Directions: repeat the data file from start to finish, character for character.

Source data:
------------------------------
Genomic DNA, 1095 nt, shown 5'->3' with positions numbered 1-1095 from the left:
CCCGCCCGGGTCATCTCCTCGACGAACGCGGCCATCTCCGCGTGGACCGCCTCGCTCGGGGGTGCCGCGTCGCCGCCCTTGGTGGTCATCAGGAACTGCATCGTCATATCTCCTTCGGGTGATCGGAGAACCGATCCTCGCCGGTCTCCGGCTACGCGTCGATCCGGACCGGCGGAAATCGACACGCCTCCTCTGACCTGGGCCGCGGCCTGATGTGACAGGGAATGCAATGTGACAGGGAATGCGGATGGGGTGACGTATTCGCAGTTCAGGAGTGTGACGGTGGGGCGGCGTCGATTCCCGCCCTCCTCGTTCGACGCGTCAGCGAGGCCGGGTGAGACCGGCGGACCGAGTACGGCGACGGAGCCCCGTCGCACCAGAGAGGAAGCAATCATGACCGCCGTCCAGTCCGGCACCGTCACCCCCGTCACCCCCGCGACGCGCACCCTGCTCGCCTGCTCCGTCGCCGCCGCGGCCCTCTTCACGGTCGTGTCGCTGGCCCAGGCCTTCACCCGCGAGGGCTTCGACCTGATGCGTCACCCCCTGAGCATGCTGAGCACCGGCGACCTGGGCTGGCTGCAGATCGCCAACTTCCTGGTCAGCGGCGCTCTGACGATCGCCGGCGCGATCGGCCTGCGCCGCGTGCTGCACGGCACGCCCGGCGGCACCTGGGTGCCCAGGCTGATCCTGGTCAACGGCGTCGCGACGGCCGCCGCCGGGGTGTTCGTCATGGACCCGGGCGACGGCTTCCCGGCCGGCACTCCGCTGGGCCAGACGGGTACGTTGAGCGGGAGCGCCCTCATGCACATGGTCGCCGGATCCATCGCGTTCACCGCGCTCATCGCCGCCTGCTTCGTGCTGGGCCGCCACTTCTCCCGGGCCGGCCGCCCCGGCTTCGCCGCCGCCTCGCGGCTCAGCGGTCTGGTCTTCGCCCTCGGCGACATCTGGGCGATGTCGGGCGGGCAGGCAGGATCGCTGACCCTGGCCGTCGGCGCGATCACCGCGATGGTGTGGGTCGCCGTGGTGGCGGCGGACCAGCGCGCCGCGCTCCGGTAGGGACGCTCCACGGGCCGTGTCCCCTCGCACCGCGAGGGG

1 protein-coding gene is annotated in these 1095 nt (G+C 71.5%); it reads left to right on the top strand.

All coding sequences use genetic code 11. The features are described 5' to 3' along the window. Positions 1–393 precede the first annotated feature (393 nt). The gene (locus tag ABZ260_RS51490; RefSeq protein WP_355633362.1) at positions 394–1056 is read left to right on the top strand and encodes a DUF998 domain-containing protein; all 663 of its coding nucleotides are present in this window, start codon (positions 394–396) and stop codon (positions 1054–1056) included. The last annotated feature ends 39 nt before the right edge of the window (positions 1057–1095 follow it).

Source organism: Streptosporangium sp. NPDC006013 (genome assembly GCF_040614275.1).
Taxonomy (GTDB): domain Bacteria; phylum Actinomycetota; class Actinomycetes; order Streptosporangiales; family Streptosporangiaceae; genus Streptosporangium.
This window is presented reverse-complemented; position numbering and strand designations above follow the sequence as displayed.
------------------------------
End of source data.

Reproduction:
Genomic DNA, 1095 nt, shown 5'->3' with positions numbered 1-1095 from the left:
CCCGCCCGGGTCATCTCCTCGACGAACGCGGCCATCTCCGCGTGGACCGCCTCGCTCGGGGGTGCCGCGTCGCCGCCCTTGGTGGTCATCAGGAACTGCATCGTCATATCTCCTTCGGGTGATCGGAGAACCGATCCTCGCCGGTCTCCGGCTACGCGTCGATCCGGACCGGCGGAAATCGACACGCCTCCTCTGACCTGGGCCGCGGCCTGATGTGACAGGGAATGCAATGTGACAGGGAATGCGGATGGGGTGACGTATTCGCAGTTCAGGAGTGTGACGGTGGGGCGGCGTCGATTCCCGCCCTCCTCGTTCGACGCGTCAGCGAGGCCGGGTGAGACCGGCGGACCGAGTACGGCGACGGAGCCCCGTCGCACCAGAGAGGAAGCAATCATGACCGCCGTCCAGTCCGGCACCGTCACCCCCGTCACCCCCGCGACGCGCACCCTGCTCGCCTGCTCCGTCGCCGCCGCGGCCCTCTTCACGGTCGTGTCGCTGGCCCAGGCCTTCACCCGCGAGGGCTTCGACCTGATGCGTCACCCCCTGAGCATGCTGAGCACCGGCGACCTGGGCTGGCTGCAGATCGCCAACTTCCTGGTCAGCGGCGCTCTGACGATCGCCGGCGCGATCGGCCTGCGCCGCGTGCTGCACGGCACGCCCGGCGGCACCTGGGTGCCCAGGCTGATCCTGGTCAACGGCGTCGCGACGGCCGCCGCCGGGGTGTTCGTCATGGACCCGGGCGACGGCTTCCCGGCCGGCACTCCGCTGGGCCAGACGGGTACGTTGAGCGGGAGCGCCCTCATGCACATGGTCGCCGGATCCATCGCGTTCACCGCGCTCATCGCCGCCTGCTTCGTGCTGGGCCGCCACTTCTCCCGGGCCGGCCGCCCCGGCTTCGCCGCCGCCTCGCGGCTCAGCGGTCTGGTCTTCGCCCTCGGCGACATCTGGGCGATGTCGGGCGGGCAGGCAGGATCGCTGACCCTGGCCGTCGGCGCGATCACCGCGATGGTGTGGGTCGCCGTGGTGGCGGCGGACCAGCGCGCCGCGCTCCGGTAGGGACGCTCCACGGGCCGTGTCCCCTCGCACCGCGAGGGG

1 protein-coding gene is annotated in these 1095 nt (G+C 71.5%); it reads left to right on the top strand.

All coding sequences use genetic code 11. The features are described 5' to 3' along the window. Positions 1–393 precede the first annotated feature (393 nt). The gene (locus tag ABZ260_RS51490; RefSeq protein WP_355633362.1) at positions 394–1056 is read left to right on the top strand and encodes a DUF998 domain-containing protein; all 663 of its coding nucleotides are present in this window, start codon (positions 394–396) and stop codon (positions 1054–1056) included. The last annotated feature ends 39 nt before the right edge of the window (positions 1057–1095 follow it).

Source organism: Streptosporangium sp. NPDC006013 (genome assembly GCF_040614275.1).
Taxonomy (GTDB): domain Bacteria; phylum Actinomycetota; class Actinomycetes; order Streptosporangiales; family Streptosporangiaceae; genus Streptosporangium.
This window is presented reverse-complemented; position numbering and strand designations above follow the sequence as displayed.